Key Traits and Benefits
Fused silica is a strong, highly pure material with the strongest temperature-related characteristics of any glass available; it also features excellent optical transmission properties, especially in the ultraviolet spectrum. Aside from the coefficient of thermal expansion, thermal shock resistance, and transparency properties discussed above, fused silica glass also features:
- Strong chemical inertness
- Ability to be lapped or polished to very fine finishes
- Low dielectric constant and loss
To learn more about fused silica and other popular types of glass, download our Glass Material Properties Chart.
If your project demands high performance material, you may have more options than you think. Quartz, Fused Quartz and Fused Silica are all part of an extremely pure family of materials with high working and melting temperatures and superior optical properties as well as low coefficient of expansion.
While they’re often used interchangeably, the fundamental structures and creation of quartz and fused silica are different. Both are highly specialized, but their particular performances vary.
Quartz is a very versatile, naturally occurring substance with good electrical, optical and thermal performance and corrosion resistance. In production, quartz glass or fused quartz is created from grains of natural material that are melted and purified.
- Crafted from naturally occurring crystalline quartz or silica grains
- Non-crystalline product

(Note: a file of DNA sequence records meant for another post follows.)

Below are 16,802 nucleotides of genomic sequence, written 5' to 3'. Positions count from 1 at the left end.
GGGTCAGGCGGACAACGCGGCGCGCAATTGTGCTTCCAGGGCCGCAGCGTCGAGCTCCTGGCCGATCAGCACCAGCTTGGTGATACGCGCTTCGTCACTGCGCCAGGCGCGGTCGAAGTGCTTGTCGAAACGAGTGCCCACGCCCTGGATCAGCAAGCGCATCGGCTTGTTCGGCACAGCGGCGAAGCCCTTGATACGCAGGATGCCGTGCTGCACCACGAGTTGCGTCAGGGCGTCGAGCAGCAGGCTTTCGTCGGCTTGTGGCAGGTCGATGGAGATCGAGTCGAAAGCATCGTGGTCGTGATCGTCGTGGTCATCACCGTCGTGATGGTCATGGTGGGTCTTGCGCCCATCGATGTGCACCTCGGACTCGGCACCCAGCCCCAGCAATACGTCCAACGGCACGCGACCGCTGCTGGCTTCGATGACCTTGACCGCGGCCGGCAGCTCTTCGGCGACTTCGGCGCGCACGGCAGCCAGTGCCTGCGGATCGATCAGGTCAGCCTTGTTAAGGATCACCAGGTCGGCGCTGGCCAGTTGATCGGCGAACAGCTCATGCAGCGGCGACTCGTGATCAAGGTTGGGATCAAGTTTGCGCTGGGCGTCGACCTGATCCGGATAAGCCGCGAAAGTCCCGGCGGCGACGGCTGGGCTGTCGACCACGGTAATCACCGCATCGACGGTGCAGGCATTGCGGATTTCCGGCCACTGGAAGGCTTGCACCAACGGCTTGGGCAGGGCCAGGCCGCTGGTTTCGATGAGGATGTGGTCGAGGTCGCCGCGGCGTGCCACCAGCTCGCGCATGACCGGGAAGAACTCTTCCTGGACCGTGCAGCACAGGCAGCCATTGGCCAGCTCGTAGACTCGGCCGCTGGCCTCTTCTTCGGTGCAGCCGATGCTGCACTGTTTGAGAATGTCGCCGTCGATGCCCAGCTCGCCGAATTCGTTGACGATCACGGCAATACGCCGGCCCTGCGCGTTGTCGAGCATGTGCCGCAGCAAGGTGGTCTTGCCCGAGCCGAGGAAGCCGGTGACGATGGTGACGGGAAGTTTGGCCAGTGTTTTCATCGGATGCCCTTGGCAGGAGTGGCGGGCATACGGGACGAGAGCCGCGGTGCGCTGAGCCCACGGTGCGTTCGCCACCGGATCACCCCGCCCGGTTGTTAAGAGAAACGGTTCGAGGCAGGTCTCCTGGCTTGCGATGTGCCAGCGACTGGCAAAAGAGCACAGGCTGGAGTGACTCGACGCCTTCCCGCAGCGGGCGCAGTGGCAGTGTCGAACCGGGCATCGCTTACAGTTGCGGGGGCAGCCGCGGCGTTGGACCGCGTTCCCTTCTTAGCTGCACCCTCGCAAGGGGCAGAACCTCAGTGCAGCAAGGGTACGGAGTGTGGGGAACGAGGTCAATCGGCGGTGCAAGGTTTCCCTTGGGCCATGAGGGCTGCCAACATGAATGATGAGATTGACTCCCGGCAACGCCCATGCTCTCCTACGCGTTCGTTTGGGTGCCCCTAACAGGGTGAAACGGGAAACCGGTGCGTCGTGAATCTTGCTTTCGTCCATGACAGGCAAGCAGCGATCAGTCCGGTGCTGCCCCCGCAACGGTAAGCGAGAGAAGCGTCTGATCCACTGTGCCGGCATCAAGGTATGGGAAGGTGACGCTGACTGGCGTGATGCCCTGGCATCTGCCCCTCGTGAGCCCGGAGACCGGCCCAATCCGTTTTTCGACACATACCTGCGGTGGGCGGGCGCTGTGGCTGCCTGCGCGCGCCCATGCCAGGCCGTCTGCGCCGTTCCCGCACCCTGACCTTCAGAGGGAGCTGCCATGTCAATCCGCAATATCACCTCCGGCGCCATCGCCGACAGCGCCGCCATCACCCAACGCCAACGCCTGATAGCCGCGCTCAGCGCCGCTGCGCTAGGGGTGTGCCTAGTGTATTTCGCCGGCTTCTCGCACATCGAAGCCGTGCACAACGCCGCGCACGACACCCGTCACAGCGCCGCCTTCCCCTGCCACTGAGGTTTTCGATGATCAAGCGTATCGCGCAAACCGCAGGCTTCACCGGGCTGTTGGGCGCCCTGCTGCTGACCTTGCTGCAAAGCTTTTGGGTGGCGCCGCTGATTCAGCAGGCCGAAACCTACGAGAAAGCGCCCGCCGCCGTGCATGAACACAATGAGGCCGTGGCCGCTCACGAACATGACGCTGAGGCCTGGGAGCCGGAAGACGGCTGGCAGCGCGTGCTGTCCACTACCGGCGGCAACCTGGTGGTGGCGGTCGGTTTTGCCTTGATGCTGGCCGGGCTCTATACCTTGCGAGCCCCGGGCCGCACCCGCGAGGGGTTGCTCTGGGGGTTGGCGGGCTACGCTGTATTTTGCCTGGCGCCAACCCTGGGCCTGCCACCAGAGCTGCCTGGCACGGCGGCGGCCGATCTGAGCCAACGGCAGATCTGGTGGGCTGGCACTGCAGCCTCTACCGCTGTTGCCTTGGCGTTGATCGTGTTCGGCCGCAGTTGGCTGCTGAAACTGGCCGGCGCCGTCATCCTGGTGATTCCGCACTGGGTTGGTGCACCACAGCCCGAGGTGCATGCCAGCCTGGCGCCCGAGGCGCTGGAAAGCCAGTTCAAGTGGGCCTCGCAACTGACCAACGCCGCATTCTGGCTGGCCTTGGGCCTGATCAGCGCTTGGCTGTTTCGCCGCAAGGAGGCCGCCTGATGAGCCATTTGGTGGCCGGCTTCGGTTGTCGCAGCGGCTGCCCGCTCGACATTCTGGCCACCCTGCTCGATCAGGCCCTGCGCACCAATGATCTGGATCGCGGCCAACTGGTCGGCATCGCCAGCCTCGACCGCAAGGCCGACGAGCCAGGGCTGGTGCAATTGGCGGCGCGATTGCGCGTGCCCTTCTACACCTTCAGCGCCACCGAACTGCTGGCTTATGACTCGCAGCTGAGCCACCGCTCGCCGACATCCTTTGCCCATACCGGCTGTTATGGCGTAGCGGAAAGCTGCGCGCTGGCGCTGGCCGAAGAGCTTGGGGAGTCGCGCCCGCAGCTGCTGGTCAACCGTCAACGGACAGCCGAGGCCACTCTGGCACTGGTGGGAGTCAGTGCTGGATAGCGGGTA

- Retains some residual impurities from raw material (affects ultraviolet transparency)
- Low OH content
Fused Silica is an entirely synthetic material, and is technically the purest glass. It has the highest temperature characteristics of any glass, and it often begins as pure silicon gas. Because of the way fused silica is made, it has superior ultraviolet performance to natural quartz and is ideal for applications such as UV transmitting optics.
- Crafted from silicon gas or silica sand (non-crystalline)
- Cross-linked, 3D structure
- Significant transparency into deep ultraviolet
- Retains some residual impurities from water vapor in processing (affects infrared transparency)
High Performance Materials at Swift Glass
Both of these materials are ideal for semiconductor fabrication, technical and laboratory equipment. Distinctive features they share include:
- Extremely low coefficient of expansion (very shock resistant)
- Extremely high temperature resistance
- Exceptional optical transmission
The Swift Glass Team specializes in custom work, and we’re proud to maintain a vast material inventory. Having a wide range of choices makes it easy to find the perfect glass for your next project, but it also requires careful consideration and attention to subtle qualities.
Remember to evaluate the key traits you need, even once you’ve narrowed your search to a high-performance material:
- Normal Service Temperatures
- Extreme Service Temperatures
- Maximum Temperature, Thermal Shock
- Maximum Temperature, Thermal Gradient
- In/In/F Coefficient of Thermal Expansion
We stock a range of quartz and fused silica glasses from different manufacturers, each with its own particular strengths. Check our online resources and eBooks to learn more, or call the team for more insight — we’ll find just the right glass for your next project.